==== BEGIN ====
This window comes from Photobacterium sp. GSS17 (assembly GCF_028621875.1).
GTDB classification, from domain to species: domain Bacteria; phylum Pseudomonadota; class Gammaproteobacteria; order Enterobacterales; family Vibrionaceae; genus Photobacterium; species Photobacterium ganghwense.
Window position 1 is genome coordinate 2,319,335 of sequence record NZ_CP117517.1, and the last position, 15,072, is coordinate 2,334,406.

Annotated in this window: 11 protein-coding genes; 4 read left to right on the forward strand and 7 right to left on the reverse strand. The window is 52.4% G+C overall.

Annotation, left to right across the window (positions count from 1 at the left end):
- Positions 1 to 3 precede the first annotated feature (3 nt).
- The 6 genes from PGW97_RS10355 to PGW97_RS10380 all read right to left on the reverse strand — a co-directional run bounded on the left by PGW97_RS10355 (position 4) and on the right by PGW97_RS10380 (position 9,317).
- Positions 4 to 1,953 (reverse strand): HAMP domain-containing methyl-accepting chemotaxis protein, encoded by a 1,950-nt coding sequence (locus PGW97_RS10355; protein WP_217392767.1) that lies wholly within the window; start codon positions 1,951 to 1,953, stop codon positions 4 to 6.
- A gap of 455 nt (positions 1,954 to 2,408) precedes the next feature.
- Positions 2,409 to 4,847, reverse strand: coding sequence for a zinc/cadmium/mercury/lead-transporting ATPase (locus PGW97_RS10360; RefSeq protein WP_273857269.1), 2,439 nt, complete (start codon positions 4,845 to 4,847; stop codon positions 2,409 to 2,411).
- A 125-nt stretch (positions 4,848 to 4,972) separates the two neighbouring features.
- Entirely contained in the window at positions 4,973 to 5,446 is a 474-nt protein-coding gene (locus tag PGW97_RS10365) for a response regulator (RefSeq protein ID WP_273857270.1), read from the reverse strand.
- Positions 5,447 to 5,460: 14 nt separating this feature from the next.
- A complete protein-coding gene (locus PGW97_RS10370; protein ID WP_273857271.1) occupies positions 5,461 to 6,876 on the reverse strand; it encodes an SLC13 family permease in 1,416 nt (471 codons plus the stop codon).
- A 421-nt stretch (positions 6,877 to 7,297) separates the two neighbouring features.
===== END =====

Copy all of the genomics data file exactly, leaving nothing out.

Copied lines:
This window comes from Photobacterium sp. GSS17 (assembly GCF_028621875.1).
GTDB classification, from domain to species: domain Bacteria; phylum Pseudomonadota; class Gammaproteobacteria; order Enterobacterales; family Vibrionaceae; genus Photobacterium; species Photobacterium ganghwense.
Window position 1 is genome coordinate 2,319,335 of sequence record NZ_CP117517.1, and the last position, 15,072, is coordinate 2,334,406.

Annotated in this window: 11 protein-coding genes; 4 read left to right on the forward strand and 7 right to left on the reverse strand. The window is 52.4% G+C overall.

Annotation, left to right across the window (positions count from 1 at the left end):
- Positions 1 to 3 precede the first annotated feature (3 nt).
- The 6 genes from PGW97_RS10355 to PGW97_RS10380 all read right to left on the reverse strand — a co-directional run bounded on the left by PGW97_RS10355 (position 4) and on the right by PGW97_RS10380 (position 9,317).
- Positions 4 to 1,953 (reverse strand): HAMP domain-containing methyl-accepting chemotaxis protein, encoded by a 1,950-nt coding sequence (locus PGW97_RS10355; protein WP_217392767.1) that lies wholly within the window; start codon positions 1,951 to 1,953, stop codon positions 4 to 6.
- A gap of 455 nt (positions 1,954 to 2,408) precedes the next feature.
- Positions 2,409 to 4,847, reverse strand: coding sequence for a zinc/cadmium/mercury/lead-transporting ATPase (locus PGW97_RS10360; RefSeq protein WP_273857269.1), 2,439 nt, complete (start codon positions 4,845 to 4,847; stop codon positions 2,409 to 2,411).
- A 125-nt stretch (positions 4,848 to 4,972) separates the two neighbouring features.
- Entirely contained in the window at positions 4,973 to 5,446 is a 474-nt protein-coding gene (locus tag PGW97_RS10365) for a response regulator (RefSeq protein ID WP_273857270.1), read from the reverse strand.
- Positions 5,447 to 5,460: 14 nt separating this feature from the next.
- A complete protein-coding gene (locus PGW97_RS10370; protein ID WP_273857271.1) occupies positions 5,461 to 6,876 on the reverse strand; it encodes an SLC13 family permease in 1,416 nt (471 codons plus the stop codon).
- A 421-nt stretch (positions 6,877 to 7,297) separates the two neighbouring features.